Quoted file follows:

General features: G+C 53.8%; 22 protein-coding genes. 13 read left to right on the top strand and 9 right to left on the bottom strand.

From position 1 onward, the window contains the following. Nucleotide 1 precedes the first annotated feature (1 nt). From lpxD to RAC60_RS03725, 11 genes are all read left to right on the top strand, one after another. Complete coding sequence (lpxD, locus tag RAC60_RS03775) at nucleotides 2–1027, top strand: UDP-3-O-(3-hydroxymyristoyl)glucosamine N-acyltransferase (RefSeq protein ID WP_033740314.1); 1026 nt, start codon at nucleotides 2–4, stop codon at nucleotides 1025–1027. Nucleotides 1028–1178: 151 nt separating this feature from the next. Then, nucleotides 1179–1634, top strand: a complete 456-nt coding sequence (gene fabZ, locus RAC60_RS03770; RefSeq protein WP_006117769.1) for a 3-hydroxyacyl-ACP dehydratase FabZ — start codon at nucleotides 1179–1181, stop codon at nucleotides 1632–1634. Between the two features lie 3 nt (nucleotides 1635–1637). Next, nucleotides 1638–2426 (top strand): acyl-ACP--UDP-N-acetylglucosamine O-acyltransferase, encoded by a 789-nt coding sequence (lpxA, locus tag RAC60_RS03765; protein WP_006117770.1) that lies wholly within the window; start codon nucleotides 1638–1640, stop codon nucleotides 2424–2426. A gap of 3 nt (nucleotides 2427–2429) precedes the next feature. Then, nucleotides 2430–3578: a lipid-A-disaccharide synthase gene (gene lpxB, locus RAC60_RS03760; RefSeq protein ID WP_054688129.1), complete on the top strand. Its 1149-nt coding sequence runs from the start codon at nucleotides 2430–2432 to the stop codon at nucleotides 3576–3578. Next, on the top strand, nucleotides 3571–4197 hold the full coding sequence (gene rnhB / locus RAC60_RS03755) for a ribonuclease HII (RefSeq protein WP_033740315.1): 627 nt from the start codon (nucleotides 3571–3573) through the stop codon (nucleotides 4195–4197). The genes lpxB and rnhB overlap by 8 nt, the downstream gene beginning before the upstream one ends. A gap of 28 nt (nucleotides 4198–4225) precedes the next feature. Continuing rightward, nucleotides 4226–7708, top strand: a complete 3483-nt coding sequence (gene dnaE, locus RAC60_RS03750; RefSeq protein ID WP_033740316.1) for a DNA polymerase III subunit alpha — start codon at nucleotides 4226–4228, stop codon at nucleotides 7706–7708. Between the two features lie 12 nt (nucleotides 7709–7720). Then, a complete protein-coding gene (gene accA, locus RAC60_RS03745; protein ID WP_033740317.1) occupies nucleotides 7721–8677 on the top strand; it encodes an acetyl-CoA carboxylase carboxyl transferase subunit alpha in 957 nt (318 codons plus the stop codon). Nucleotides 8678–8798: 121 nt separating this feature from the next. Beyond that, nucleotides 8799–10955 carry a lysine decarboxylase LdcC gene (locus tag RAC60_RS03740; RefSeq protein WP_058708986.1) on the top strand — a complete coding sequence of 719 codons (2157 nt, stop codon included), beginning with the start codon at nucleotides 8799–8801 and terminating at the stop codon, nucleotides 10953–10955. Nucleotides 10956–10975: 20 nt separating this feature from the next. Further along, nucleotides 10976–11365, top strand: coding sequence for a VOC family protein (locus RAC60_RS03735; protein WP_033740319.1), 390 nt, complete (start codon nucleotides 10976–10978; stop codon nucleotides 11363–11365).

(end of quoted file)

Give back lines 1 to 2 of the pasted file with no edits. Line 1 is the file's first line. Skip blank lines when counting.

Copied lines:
General features: G+C 53.8%; 22 protein-coding genes. 13 read left to right on the top strand and 9 right to left on the bottom strand.

From position 1 onward, the window contains the following. Nucleotide 1 precedes the first annotated feature (1 nt). From lpxD to RAC60_RS03725, 11 genes are all read left to right on the top strand, one after another. Complete coding sequence (lpxD, locus tag RAC60_RS03775) at nucleotides 2–1027, top strand: UDP-3-O-(3-hydroxymyristoyl)glucosamine N-acyltransferase (RefSeq protein ID WP_033740314.1); 1026 nt, start codon at nucleotides 2–4, stop codon at nucleotides 1025–1027. Nucleotides 1028–1178: 151 nt separating this feature from the next. Then, nucleotides 1179–1634, top strand: a complete 456-nt coding sequence (gene fabZ, locus RAC60_RS03770; RefSeq protein WP_006117769.1) for a 3-hydroxyacyl-ACP dehydratase FabZ — start codon at nucleotides 1179–1181, stop codon at nucleotides 1632–1634. Between the two features lie 3 nt (nucleotides 1635–1637). Next, nucleotides 1638–2426 (top strand): acyl-ACP--UDP-N-acetylglucosamine O-acyltransferase, encoded by a 789-nt coding sequence (lpxA, locus tag RAC60_RS03765; protein WP_006117770.1) that lies wholly within the window; start codon nucleotides 1638–1640, stop codon nucleotides 2424–2426. A gap of 3 nt (nucleotides 2427–2429) precedes the next feature. Then, nucleotides 2430–3578: a lipid-A-disaccharide synthase gene (gene lpxB, locus RAC60_RS03760; RefSeq protein ID WP_054688129.1), complete on the top strand. Its 1149-nt coding sequence runs from the start codon at nucleotides 2430–2432 to the stop codon at nucleotides 3576–3578. Next, on the top strand, nucleotides 3571–4197 hold the full coding sequence (gene rnhB / locus RAC60_RS03755) for a ribonuclease HII (RefSeq protein WP_033740315.1): 627 nt from the start codon (nucleotides 3571–3573) through the stop codon (nucleotides 4195–4197). The genes lpxB and rnhB overlap by 8 nt, the downstream gene beginning before the upstream one ends. A gap of 28 nt (nucleotides 4198–4225) precedes the next feature. Continuing rightward, nucleotides 4226–7708, top strand: a complete 3483-nt coding sequence (gene dnaE, locus RAC60_RS03750; RefSeq protein ID WP_033740316.1) for a DNA polymerase III subunit alpha — start codon at nucleotides 4226–4228, stop codon at nucleotides 7706–7708. Between the two features lie 12 nt (nucleotides 7709–7720). Then, a complete protein-coding gene (gene accA, locus RAC60_RS03745; protein ID WP_033740317.1) occupies nucleotides 7721–8677 on the top strand; it encodes an acetyl-CoA carboxylase carboxyl transferase subunit alpha in 957 nt (318 codons plus the stop codon). Nucleotides 8678–8798: 121 nt separating this feature from the next. Beyond that, nucleotides 8799–10955 carry a lysine decarboxylase LdcC gene (locus tag RAC60_RS03740; RefSeq protein WP_058708986.1) on the top strand — a complete coding sequence of 719 codons (2157 nt, stop codon included), beginning with the start codon at nucleotides 8799–8801 and terminating at the stop codon, nucleotides 10953–10955. Nucleotides 10956–10975: 20 nt separating this feature from the next. Further along, nucleotides 10976–11365, top strand: coding sequence for a VOC family protein (locus RAC60_RS03735; protein WP_033740319.1), 390 nt, complete (start codon nucleotides 10976–10978; stop codon nucleotides 11363–11365).